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Minding the Hole – Navigating the Hybrid Work Digital Divide


During the onset of the pandemic, most organizations did their best to either enhance or add “Remote work” capabilities.  While this initial reaction is understandable, it only solves a piece of the puzzle.  There are still opportunities for enhancement.  For example, how will organizations ensure remote work is secure, flexible, and collaborative?   How will they handle workers returning to the office?  And most importantly, how will they address the Digital Divide caused by a hybrid or distributed workforce?

The idea of the Digital Divide is nothing new but has become exacerbated as organizations apply legacy tools and concepts to remote work.  It is no longer enough to provide “remote access” to organizational resources.  Organizations must ensure that distributed users or those on site can collaborate seamlessly and with an equal voice to ensure the best overall experience.  The seamless nature of the experience is vital as it will be the primary factor in promoting the desired team culture.  Technology can act as a tool to address some of this, but organizations will need to evolve their technology strategies to achieve enhanced outcomes.  These outcomes will need to focus on the worker’s experience irrespective of how they access an organization’s resources.

Organizations must provide flexible resource access to their employees and secure on-premise environments that enforce policies to protect organizational assets programmatically.

In other words, organizations must prioritize efforts to deliver “Secure Access,” which will provide the capability to secure data no matter how it’s accessed.  Whether from a client’s home, coffee shop, or shared space (distributed).  When a client enters a facility owned by an organization (on-premise), their connections are controlled by a policy that ensures the user’s device is secure before providing further resource access. Additionally, organizations will want to provide safety-related information describing how many clients are on-premise and their location within the premises.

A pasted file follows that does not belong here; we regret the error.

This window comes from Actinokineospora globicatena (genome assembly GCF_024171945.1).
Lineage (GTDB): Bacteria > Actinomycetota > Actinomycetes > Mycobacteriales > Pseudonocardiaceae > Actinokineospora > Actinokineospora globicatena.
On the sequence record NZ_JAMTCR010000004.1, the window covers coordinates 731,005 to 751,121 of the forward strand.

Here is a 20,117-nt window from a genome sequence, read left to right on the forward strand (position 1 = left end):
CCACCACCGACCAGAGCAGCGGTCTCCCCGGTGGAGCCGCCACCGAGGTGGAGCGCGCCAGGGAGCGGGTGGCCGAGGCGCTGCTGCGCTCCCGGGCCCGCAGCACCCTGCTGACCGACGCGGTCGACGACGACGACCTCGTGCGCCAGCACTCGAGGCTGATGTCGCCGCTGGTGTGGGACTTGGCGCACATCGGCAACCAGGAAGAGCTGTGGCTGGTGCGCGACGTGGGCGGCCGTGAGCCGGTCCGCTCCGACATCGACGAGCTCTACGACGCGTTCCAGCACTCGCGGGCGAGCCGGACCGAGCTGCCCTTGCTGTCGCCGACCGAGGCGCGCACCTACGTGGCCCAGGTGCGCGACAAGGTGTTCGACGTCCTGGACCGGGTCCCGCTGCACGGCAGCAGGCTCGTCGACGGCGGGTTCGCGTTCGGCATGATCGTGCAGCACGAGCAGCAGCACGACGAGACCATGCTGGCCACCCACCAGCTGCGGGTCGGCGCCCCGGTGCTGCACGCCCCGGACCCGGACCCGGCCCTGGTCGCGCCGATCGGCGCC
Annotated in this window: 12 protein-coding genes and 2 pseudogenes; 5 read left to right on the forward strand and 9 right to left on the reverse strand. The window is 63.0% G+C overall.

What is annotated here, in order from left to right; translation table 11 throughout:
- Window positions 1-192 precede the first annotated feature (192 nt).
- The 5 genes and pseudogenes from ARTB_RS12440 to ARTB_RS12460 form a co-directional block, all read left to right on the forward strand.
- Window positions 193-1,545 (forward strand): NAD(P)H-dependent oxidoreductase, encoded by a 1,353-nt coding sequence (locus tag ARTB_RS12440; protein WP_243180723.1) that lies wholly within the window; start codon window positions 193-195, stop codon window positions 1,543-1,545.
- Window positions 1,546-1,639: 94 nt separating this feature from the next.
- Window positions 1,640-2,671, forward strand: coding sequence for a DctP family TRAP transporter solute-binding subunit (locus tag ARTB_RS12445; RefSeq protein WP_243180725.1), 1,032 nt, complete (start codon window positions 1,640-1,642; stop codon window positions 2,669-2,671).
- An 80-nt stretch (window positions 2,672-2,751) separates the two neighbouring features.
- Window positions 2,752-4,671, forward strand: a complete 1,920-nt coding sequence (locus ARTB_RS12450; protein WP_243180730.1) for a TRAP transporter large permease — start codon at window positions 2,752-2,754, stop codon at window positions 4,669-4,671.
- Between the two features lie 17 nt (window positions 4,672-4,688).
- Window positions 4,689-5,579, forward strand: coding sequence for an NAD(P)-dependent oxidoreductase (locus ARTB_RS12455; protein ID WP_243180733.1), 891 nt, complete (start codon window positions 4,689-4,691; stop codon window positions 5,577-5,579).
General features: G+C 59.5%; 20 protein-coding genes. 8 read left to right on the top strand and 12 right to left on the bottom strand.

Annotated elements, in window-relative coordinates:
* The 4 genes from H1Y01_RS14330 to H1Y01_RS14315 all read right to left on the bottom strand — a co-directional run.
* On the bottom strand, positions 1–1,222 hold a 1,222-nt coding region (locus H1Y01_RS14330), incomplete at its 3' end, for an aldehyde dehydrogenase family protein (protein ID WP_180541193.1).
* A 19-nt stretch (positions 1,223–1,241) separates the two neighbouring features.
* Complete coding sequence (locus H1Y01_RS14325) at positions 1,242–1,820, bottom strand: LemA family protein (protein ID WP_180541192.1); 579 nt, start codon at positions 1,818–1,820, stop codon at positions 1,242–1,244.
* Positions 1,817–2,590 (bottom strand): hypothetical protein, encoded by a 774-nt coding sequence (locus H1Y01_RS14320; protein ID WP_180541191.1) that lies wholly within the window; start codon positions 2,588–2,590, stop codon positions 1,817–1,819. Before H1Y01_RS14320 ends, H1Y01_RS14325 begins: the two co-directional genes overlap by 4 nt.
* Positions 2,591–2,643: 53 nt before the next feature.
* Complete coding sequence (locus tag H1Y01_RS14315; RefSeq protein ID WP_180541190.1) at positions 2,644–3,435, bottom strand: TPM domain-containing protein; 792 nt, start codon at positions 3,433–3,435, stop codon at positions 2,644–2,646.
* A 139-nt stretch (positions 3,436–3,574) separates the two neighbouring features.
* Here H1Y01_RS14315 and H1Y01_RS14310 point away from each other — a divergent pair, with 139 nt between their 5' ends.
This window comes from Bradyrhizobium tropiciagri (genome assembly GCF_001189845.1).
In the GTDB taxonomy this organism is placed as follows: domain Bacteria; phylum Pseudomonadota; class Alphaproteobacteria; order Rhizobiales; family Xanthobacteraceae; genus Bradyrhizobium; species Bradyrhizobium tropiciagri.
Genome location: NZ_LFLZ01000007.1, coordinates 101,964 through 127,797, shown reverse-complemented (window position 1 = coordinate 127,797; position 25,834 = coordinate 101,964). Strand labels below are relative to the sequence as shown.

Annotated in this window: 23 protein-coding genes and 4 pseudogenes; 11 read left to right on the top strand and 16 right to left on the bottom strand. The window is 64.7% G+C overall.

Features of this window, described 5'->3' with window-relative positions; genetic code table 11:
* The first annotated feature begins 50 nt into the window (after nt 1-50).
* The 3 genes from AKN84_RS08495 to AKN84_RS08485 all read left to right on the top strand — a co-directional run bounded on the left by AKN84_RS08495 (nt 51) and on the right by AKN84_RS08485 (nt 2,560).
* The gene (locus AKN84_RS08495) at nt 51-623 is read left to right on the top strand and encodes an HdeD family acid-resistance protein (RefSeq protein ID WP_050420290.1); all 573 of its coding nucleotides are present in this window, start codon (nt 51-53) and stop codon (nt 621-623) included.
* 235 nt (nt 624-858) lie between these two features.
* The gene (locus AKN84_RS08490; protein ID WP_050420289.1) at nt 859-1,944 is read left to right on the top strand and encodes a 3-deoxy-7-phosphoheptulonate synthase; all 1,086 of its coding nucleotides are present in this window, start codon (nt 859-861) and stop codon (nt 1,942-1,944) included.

Another critical outcome is the delivery of flexible and secure collaboration.  Not solely the ability to video conference, but to truly collaborate; this includes messaging, whiteboarding, event hosting, and external calling.  The collaboration suite should allow multiple types of collaboration devices to facilitate collaboration in meeting rooms, huddle spaces, and executive offices.  The platform should provide central management, policy enforcement, and easy integration with calendaring applications to make the reservation of resources seamless for clients.  Policy enforcement can range from controlling the number of occupants in a room to resource access restrictions.

These outcomes are the foundation for what’s needed as Distributed Work continues to evolve.  A vital element of either is a policy-driven intent-based architecture that allows for a flexible and adaptive environment that proactively ensures the most optimal and secure client digital experience.  Again, technology can help on this journey; but it is not the sole element in navigating this evolution of work.  Human empathy will also be a key element.  We’ll need to ensure organizations use technology to promote an environment where being remote is a thing of the past and that productive teams will continue to be distributed.  Only Cisco is positioned to help companies bridge the digital divide; through technology, innovation, and empowering an inclusive future for all.

Onward and Upward


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